Gone with the Wind Review

Gone with the Wind is a classic for a reason. Well written, timeless, and tells a story of bravery, heart, and the difficulty of living life during the Civil War. I can see why people would call this novel a romance however, I would not call this a romantic read but a dramatic read with romance as a key part of the novel. Even though I was not a big fan of Scarlett, she had backbone and had to learn rather quickly that life was not always as easy or pleasant as she once thought due to the civil war and the surrounding issues of life then on the plantation. All around a great book and I can see why the movie is four hours long and look forward to watching it (I still haven’t seen it).

I most definitely would recommend this read for all.


Since its original publication in 1936, Gone with the Wind —winner of the Pulitzer Prize and one of the bestselling novels of all time—has been heralded by readers everywhere as The Great American Novel.

Widely considered The Great American Novel, and often remembered for its epic film version, Gone with the Wind explores the depth of human passions with an intensity as bold as its setting in the red hills of Georgia. A superb piece of storytelling, it vividly depicts the drama of the Civil War and Reconstruction.

This is the tale of Scarlett O’Hara, the spoiled, manipulative daughter of a wealthy plantation owner, who arrives at young womanhood just in time to see the Civil War forever change her way of life. A sweeping story of tangled passion and courage, in the pages of Gone with the Wind, Margaret Mitchell brings to life the unforgettable characters that have captured readers for over seventy years.

United States of Books – The Adventures of Huckleberry Finn by Mark Twain

The Adventures of Huckleberry FinnThe Adventures of Huckleberry Finn

by Mark Twain

Author: Laura at

Welcome to another installment of the United States of Books! See full details here. Today we will visit Missouri with The Adventures of Huckleberry Finn by Mark Twain. Entertainment Weekly says “Twain’s masterpiece about Missouri’s most iconic literary contribution, Huck Finn, will resonate for as long as America’s rivers flow.”

I’m not sure how I never read The Adventures of Huckleberry Finn before now. I read The Adventures of Tom Sawyer in high school and upon looking on my shelves I discovered I already owned both of them. Finn takes place soon after the events of Sawyer, with both boys wealthy and Finn living with the Widow Davis as his alcoholic father has not been seen in a year. Stifling under the rules, Finn seeks adventure. He rejoices when he is able to sneak past Jim, a slave who keeps watch over the house, to join his friends as they play robbers at night. When his Pap finds out about his windfall, he returns to town seeking the money. He kidnaps Huck and locks him in an isolated cabin. Huck the stages his own death to escape and sets off down the river. He happens upon Jim, who is also running after hearing about plans that he is to be sold. A series of madcap adventures follow, including grifters pretending to be royalty, cross-dressing, family feuds and an elaborate plan to save Jim.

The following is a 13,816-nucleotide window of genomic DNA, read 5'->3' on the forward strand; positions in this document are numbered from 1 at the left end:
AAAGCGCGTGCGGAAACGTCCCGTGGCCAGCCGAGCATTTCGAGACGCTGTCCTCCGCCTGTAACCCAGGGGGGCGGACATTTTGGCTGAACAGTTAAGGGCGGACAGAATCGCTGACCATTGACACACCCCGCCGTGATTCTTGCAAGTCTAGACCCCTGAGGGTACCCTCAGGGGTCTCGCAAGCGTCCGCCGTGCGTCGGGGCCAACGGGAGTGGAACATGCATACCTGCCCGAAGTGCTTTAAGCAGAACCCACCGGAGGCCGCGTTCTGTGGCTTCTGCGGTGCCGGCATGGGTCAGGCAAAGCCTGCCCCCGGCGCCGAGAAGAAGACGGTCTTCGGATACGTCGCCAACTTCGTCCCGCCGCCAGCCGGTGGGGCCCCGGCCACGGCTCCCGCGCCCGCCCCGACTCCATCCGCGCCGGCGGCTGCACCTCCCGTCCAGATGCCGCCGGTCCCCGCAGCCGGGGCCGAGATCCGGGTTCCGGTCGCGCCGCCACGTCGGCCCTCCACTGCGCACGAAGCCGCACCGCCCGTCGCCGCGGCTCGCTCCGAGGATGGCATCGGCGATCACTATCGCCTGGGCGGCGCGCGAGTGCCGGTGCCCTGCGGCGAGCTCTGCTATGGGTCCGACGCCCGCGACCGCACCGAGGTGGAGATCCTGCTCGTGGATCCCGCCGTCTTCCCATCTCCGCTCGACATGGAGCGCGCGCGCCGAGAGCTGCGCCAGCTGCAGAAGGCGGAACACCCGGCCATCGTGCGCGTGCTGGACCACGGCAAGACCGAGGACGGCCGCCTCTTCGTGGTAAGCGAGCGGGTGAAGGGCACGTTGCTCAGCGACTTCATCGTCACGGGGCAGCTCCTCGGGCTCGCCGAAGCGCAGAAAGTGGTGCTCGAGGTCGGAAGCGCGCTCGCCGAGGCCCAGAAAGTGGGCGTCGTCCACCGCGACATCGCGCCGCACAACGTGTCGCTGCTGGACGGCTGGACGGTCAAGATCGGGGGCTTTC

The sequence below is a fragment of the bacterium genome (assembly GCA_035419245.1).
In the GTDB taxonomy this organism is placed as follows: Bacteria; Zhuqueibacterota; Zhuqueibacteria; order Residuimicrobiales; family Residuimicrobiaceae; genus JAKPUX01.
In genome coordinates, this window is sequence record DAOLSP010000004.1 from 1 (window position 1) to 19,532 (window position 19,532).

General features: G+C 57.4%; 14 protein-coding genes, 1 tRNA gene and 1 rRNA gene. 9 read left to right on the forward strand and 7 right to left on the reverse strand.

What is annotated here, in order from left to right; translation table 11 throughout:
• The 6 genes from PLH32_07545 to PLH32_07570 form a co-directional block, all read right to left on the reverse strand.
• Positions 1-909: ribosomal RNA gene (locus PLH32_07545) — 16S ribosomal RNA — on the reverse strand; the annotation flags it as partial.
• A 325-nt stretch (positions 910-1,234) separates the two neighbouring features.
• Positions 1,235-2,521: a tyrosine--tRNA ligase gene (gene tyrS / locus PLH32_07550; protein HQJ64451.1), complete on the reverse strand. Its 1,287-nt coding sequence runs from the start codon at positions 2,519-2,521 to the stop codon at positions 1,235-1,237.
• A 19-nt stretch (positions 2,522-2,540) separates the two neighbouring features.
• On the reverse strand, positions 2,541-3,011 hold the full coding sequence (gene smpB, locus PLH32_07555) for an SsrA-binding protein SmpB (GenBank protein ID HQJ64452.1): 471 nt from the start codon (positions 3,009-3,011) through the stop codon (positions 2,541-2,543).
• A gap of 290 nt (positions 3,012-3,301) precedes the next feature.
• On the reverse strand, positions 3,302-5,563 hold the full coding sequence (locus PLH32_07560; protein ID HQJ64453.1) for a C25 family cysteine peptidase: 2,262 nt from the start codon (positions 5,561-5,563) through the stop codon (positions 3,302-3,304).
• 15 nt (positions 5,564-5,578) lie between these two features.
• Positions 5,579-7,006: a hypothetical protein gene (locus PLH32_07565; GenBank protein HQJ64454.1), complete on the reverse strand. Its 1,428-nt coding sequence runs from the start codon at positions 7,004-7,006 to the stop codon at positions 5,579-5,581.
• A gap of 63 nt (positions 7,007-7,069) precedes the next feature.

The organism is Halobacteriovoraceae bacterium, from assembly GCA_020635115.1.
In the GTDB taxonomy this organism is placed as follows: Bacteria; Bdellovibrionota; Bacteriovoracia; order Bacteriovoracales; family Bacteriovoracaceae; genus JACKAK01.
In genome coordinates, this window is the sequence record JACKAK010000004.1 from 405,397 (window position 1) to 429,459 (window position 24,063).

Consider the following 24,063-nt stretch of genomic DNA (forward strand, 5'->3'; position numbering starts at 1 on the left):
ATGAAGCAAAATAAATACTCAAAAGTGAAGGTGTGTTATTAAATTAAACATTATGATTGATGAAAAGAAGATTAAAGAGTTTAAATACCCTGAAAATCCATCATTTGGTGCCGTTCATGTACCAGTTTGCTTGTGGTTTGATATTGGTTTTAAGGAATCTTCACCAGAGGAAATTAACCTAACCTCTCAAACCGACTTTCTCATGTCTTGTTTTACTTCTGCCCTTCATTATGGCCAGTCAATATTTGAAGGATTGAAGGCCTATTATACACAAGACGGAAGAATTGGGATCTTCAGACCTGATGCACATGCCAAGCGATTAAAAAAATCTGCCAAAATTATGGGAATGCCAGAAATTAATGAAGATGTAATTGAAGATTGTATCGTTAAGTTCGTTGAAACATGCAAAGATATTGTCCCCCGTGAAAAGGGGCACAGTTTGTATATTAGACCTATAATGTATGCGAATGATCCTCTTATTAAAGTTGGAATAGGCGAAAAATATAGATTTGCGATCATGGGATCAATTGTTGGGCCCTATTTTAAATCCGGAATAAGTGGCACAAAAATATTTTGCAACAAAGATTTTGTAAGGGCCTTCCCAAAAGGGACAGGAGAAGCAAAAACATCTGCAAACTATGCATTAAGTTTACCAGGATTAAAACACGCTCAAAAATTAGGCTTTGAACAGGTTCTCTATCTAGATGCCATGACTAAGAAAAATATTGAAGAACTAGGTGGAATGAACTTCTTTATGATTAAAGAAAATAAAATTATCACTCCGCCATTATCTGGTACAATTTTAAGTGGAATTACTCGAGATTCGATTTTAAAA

This was a hard book to rate as it is not on the same level as current books. The six distinct dialects used made it not flow as modern literature does, but added a unique aspect to each word said. The writing was humorous and full of heart. Yes, at times, the words used do not match what we consider proper, but for the time it is accurate. The plot was all over the place, but always made its way back to Huck at the center. The pacing was quick and the story never lagged.

A true classic in terms of setting, language and speech patterns, The Adventures of Huckleberry Finn, is a unique look at a not so shiny time in our country’s past. That being said, the correlation between Huck running from what he considered slavery, and an actual slave running with him for real freedom was powerful. Seen from a child’s eyes, what was normal became unthinkable, as Huck learned to count on Jim. Mark Twain crafted a nuanced picture of such a specific time frame, I think The Adventures of Huckleberry Finn will never not be read by those seeking to understand the past.

Favorite lines – It was kind of solemn, drifting down the big, still river, laying on our backs looking up at the stars, and we didn’t ever feel like talking loud, and it warn’t often that we laughed—only a little kind of a low chuckle. We had mighty good weather as a general thing, and nothing ever happened to us at all—that night, nor the next, nor the next.

Biggest cliché – “Running away will be super easy and fun.”

Have you read The Adventures of Huckleberry Finn, or added it to your TBR?


4 Stars